Maternal Fetal Care Center | Perinatal Surgery Fellowship

The Perinatal Surgery Fellowship at the Boston Children’s Maternal Fetal Care Center (MFCC) is designed to provide OB-GYN and pediatric surgery fellows with the skills necessary to become experts in the diagnosis and treatment of fetus and neonate disorders, as well as in the care of pregnant people. Fellows will primarily assess patients at the center under the supervision of faculty specializing in maternal-fetal medicine.

About the Maternal Fetal Care Center

The Maternal Fetal Care Center (MFCC), in affiliation with Brigham and Women’s Hospital, offers advanced diagnostics, surgical and medical treatments, and counseling for pregnancies with confirmed or suspected fetal congenital anomalies. The Maternal Fetal Care Center also collaborates closely with maternal-fetal specialists at Beth Israel Deaconess Medical Center and Tufts Medical Center.

Course objectives

At the completion of the fetal surgery fellowship, participants will be expected to demonstrate acceptable knowledge and understanding of the following:

  1. Fetal and neonatal anatomy, physiology, and pathology
    • know the relevant anatomic structures of the fetus and neonate, as well as the relevant physiology (including the fetal and neonatal differences) and pathophysiology of the relevant congenital anomalies
    • understand the embryology relevant to the specific congenital malformations treated
    • know the detailed landmarks and visual appearance of the fetal and neonatal structures visualized during fetoscopy, laryngoscopy, thoracoscopy, and laparoscopy
  2. Maternal anatomy
    • know the relevant anatomic structures of the pregnant abdomen and pelvis, including the bony anatomy, muscles, blood vessels, lymphatics, and nerves
    • understand the embryology of the female reproductive organs and pelvic viscera
    • know the layers, vascular supply, and nerve supply
    • have appropriate knowledge of the reproductive organs in the maternal and fetal surgical and/or obstetric procedures covered in this fellowship, including the intra-abdominal organs, the retroperitoneum, and the retroperitoneal spaces of the pelvis
    • know the course of the ureter, and the major vessels through the middle and lower abdomen and pelvis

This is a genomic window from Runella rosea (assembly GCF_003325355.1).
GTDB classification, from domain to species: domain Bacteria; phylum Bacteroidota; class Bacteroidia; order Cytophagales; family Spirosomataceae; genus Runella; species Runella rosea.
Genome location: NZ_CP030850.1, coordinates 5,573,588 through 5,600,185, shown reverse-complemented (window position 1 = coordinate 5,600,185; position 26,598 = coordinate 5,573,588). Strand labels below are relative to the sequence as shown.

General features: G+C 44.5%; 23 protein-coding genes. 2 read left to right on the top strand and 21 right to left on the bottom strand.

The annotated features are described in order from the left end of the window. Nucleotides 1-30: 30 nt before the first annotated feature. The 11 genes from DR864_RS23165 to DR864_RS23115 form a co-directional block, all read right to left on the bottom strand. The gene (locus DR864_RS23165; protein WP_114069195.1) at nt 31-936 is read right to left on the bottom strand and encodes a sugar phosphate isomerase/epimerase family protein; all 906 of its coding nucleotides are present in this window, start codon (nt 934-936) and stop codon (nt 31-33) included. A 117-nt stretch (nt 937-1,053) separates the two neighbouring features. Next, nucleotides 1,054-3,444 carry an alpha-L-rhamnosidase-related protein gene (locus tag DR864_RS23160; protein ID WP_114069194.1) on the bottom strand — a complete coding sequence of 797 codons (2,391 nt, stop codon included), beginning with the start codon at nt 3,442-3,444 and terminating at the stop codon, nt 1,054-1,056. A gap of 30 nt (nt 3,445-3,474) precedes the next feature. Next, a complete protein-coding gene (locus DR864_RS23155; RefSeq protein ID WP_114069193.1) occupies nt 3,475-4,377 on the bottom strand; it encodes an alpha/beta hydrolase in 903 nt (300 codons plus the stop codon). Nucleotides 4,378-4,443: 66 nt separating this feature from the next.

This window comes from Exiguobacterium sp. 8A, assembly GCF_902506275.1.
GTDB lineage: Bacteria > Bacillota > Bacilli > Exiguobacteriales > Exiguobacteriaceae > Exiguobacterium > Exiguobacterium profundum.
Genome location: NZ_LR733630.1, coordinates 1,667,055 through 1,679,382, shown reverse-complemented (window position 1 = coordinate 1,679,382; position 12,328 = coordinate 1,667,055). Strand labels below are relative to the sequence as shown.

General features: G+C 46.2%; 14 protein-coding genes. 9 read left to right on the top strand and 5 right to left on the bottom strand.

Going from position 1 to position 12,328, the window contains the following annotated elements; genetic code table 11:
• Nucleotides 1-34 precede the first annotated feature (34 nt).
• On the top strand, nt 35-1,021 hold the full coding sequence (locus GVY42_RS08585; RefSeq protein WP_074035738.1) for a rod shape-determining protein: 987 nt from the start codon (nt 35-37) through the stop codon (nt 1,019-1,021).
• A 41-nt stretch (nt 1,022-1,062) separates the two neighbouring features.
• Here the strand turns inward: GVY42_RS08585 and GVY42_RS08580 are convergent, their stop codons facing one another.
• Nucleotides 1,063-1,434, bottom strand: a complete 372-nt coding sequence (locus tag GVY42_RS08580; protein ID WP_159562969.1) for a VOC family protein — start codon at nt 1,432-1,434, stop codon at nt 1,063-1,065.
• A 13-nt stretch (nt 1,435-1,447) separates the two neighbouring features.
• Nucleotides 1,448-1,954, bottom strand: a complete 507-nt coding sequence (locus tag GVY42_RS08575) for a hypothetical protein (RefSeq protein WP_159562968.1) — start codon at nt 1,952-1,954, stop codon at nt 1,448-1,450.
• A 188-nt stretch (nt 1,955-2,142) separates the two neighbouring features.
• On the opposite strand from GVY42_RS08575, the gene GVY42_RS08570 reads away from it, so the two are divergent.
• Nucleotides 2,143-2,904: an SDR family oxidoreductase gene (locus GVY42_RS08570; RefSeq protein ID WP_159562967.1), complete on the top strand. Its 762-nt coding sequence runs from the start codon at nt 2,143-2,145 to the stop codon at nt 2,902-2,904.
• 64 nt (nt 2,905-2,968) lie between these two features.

• know the structures of the pelvic floor and their relationship to structures visualized at laparoscopy and fetoscopy
  3. Instrumentation (system-based practice)
    • understand alternative video cameras, light sources, and carbon dioxide and fluid insufflation techniques
    • be familiar with instruments to access the peritoneal and thoracic cavities, including the Veress needle and trocars
    • be familiar with instruments to access the uterine cavity, including the trocars, cannulae, and materials used to access the amniotic cavity, using the Seldinger technique
    • know the principles behind various optical instruments, micro- and macro-laparoscopes, and fetoscopes
    • be familiar with forceps for grasping, holding, manipulating, dissecting, puncturing, delivering devices, and tying knots
    • thoroughly understand the physics behind electrosurgical instrumentations, unipolar and bipolar forceps, needles, probes, and lasers
    • be familiar with irrigators/aspirators and irrigating fluids
    • be able to assemble and troubleshoot equipment and devices commonly used in fetal surgery
  4. Operative laparoscopy and fetoscopy
    • know the role of laparoscopy, thoracoscopy, and fetoscopy in diagnosing and managing fetal and neonatal conditions
    • understand the advantages and disadvantages of surgical approaches (fetoscopic, thoracoscopic, laparoscopic, and open surgery) in obstetrics and neonatal surgery
    • know the instruments used in laparoscopic and fetoscopic access to the peritoneal cavity and amniotic cavity, and instruments used in thoracoscopy
    • be aware of approaches to establish a pneumoperitoneum in both the pregnant person and neonate (i.e., entry sites)
    • be familiar with open and closed laparoscopy in maternal and neonatal patients, thoracoscopy in neonatal and fetal patients, and fetoscopic techniques
    • understand the disposable and reusable instruments
    • understand the power sources used in laparoscopic and fetoscopic surgery
    • know the anatomic landmarks of the maternal anterior abdominal wall to safely introduce the principal and accessory trocars and manipulate instrumentation